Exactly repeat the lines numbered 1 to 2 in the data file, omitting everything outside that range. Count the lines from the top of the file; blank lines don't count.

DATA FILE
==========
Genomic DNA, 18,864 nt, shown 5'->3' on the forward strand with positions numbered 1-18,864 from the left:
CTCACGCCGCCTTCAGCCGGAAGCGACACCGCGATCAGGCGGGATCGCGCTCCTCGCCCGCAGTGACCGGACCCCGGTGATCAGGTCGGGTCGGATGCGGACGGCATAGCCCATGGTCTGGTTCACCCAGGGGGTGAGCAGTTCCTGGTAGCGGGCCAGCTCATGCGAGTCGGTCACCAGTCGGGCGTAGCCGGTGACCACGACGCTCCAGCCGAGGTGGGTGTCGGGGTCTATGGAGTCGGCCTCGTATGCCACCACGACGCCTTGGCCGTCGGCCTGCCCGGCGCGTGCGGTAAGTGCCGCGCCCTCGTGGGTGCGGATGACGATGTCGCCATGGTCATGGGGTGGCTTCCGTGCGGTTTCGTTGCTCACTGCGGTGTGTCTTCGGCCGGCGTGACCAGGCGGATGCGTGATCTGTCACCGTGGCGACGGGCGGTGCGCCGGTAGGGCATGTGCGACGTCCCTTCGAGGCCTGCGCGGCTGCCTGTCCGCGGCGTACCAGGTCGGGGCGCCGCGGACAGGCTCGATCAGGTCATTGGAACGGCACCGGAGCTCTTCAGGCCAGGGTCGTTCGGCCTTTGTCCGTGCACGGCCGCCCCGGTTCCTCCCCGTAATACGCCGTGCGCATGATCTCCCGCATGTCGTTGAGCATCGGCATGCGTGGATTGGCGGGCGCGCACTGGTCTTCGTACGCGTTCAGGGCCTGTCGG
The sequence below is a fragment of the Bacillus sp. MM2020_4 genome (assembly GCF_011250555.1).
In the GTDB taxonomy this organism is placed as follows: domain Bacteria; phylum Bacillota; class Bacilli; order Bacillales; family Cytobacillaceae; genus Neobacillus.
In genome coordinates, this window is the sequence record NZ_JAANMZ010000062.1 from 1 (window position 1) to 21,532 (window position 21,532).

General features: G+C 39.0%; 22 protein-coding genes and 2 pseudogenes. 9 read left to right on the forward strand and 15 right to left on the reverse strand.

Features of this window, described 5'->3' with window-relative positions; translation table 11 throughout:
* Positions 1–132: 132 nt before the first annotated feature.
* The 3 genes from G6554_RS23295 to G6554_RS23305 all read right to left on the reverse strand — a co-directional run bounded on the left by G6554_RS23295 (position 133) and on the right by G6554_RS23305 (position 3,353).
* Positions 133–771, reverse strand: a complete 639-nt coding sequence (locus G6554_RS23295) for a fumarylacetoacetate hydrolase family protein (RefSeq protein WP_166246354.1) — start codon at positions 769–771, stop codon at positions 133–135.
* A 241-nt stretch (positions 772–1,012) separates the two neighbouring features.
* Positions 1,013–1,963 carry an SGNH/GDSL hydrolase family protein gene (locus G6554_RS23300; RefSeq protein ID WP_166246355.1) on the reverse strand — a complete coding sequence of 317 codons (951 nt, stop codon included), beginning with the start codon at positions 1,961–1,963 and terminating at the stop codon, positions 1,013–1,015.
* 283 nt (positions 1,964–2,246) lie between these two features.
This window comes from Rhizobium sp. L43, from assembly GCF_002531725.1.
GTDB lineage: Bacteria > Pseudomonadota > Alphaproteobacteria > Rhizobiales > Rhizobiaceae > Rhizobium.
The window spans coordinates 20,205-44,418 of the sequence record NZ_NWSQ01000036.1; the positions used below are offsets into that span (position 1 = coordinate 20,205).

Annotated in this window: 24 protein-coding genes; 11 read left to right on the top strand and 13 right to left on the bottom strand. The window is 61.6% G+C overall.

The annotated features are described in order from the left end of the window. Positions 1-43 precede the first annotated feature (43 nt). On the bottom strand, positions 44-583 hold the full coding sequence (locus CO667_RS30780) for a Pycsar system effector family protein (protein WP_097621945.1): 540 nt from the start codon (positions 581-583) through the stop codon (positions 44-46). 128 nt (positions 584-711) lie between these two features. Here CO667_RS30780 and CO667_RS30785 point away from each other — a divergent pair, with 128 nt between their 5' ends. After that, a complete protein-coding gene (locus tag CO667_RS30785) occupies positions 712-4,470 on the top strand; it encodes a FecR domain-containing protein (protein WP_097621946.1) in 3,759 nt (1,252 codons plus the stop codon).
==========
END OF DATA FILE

Genomic DNA, 18,864 nt, shown 5'->3' on the forward strand with positions numbered 1-18,864 from the left:
CTCACGCCGCCTTCAGCCGGAAGCGACACCGCGATCAGGCGGGATCGCGCTCCTCGCCCGCAGTGACCGGACCCCGGTGATCAGGTCGGGTCGGATGCGGACGGCATAGCCCATGGTCTGGTTCACCCAGGGGGTGAGCAGTTCCTGGTAGCGGGCCAGCTCATGCGAGTCGGTCACCAGTCGGGCGTAGCCGGTGACCACGACGCTCCAGCCGAGGTGGGTGTCGGGGTCTATGGAGTCGGCCTCGTATGCCACCACGACGCCTTGGCCGTCGGCCTGCCCGGCGCGTGCGGTAAGTGCCGCGCCCTCGTGGGTGCGGATGACGATGTCGCCATGGTCATGGGGTGGCTTCCGTGCGGTTTCGTTGCTCACTGCGGTGTGTCTTCGGCCGGCGTGACCAGGCGGATGCGTGATCTGTCACCGTGGCGACGGGCGGTGCGCCGGTAGGGCATGTGCGACGTCCCTTCGAGGCCTGCGCGGCTGCCTGTCCGCGGCGTACCAGGTCGGGGCGCCGCGGACAGGCTCGATCAGGTCATTGGAACGGCACCGGAGCTCTTCAGGCCAGGGTCGTTCGGCCTTTGTCCGTGCACGGCCGCCCCGGTTCCTCCCCGTAATACGCCGTGCGCATGATCTCCCGCATGTCGTTGAGCATCGGCATGCGTGGATTGGCGGGCGCGCACTGGTCTTCGTACGCGTTCAGGGCCTGTCGG